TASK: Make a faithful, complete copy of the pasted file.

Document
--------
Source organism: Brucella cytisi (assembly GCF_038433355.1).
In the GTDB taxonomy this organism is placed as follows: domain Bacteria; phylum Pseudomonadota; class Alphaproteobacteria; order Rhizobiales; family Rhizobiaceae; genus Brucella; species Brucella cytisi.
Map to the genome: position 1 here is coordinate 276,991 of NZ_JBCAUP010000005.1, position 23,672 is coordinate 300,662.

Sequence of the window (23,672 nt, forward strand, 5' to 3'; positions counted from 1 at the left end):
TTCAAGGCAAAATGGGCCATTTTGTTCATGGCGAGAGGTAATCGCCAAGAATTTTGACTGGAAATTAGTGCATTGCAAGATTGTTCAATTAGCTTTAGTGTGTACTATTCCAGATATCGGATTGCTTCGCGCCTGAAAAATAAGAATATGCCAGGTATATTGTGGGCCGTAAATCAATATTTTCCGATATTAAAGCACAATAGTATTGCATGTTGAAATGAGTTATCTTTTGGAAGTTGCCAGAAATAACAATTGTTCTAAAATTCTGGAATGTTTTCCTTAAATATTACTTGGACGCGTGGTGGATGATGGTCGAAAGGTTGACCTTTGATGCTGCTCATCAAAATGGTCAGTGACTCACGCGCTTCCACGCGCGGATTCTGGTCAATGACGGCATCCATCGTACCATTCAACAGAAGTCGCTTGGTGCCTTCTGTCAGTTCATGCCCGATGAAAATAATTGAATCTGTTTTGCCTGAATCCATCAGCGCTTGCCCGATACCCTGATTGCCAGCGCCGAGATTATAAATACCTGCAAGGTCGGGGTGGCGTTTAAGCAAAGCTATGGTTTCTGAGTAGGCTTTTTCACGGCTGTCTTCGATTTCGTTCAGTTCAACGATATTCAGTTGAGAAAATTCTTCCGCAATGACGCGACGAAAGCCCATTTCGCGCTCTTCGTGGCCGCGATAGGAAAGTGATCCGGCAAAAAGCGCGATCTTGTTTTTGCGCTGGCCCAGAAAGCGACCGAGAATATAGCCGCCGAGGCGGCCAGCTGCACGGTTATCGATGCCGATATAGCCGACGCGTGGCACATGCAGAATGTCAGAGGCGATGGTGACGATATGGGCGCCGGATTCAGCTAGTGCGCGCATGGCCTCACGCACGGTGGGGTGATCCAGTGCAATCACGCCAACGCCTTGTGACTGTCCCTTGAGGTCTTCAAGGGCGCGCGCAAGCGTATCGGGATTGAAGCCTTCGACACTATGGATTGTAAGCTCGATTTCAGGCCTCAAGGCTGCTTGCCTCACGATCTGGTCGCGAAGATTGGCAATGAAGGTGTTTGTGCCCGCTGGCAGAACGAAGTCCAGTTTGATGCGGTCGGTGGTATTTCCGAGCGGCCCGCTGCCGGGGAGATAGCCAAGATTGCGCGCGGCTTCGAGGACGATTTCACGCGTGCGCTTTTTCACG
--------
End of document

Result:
Source organism: Brucella cytisi (assembly GCF_038433355.1).
In the GTDB taxonomy this organism is placed as follows: domain Bacteria; phylum Pseudomonadota; class Alphaproteobacteria; order Rhizobiales; family Rhizobiaceae; genus Brucella; species Brucella cytisi.
Map to the genome: position 1 here is coordinate 276,991 of NZ_JBCAUP010000005.1, position 23,672 is coordinate 300,662.

Sequence of the window (23,672 nt, forward strand, 5' to 3'; positions counted from 1 at the left end):
TTCAAGGCAAAATGGGCCATTTTGTTCATGGCGAGAGGTAATCGCCAAGAATTTTGACTGGAAATTAGTGCATTGCAAGATTGTTCAATTAGCTTTAGTGTGTACTATTCCAGATATCGGATTGCTTCGCGCCTGAAAAATAAGAATATGCCAGGTATATTGTGGGCCGTAAATCAATATTTTCCGATATTAAAGCACAATAGTATTGCATGTTGAAATGAGTTATCTTTTGGAAGTTGCCAGAAATAACAATTGTTCTAAAATTCTGGAATGTTTTCCTTAAATATTACTTGGACGCGTGGTGGATGATGGTCGAAAGGTTGACCTTTGATGCTGCTCATCAAAATGGTCAGTGACTCACGCGCTTCCACGCGCGGATTCTGGTCAATGACGGCATCCATCGTACCATTCAACAGAAGTCGCTTGGTGCCTTCTGTCAGTTCATGCCCGATGAAAATAATTGAATCTGTTTTGCCTGAATCCATCAGCGCTTGCCCGATACCCTGATTGCCAGCGCCGAGATTATAAATACCTGCAAGGTCGGGGTGGCGTTTAAGCAAAGCTATGGTTTCTGAGTAGGCTTTTTCACGGCTGTCTTCGATTTCGTTCAGTTCAACGATATTCAGTTGAGAAAATTCTTCCGCAATGACGCGACGAAAGCCCATTTCGCGCTCTTCGTGGCCGCGATAGGAAAGTGATCCGGCAAAAAGCGCGATCTTGTTTTTGCGCTGGCCCAGAAAGCGACCGAGAATATAGCCGCCGAGGCGGCCAGCTGCACGGTTATCGATGCCGATATAGCCGACGCGTGGCACATGCAGAATGTCAGAGGCGATGGTGACGATATGGGCGCCGGATTCAGCTAGTGCGCGCATGGCCTCACGCACGGTGGGGTGATCCAGTGCAATCACGCCAACGCCTTGTGACTGTCCCTTGAGGTCTTCAAGGGCGCGCGCAAGCGTATCGGGATTGAAGCCTTCGACACTATGGATTGTAAGCTCGATTTCAGGCCTCAAGGCTGCTTGCCTCACGATCTGGTCGCGAAGATTGGCAATGAAGGTGTTTGTGCCCGCTGGCAGAACGAAGTCCAGTTTGATGCGGTCGGTGGTATTTCCGAGCGGCCCGCTGCCGGGGAGATAGCCAAGATTGCGCGCGGCTTCGAGGACGATTTCACGCGTGCGCTTTTTCACG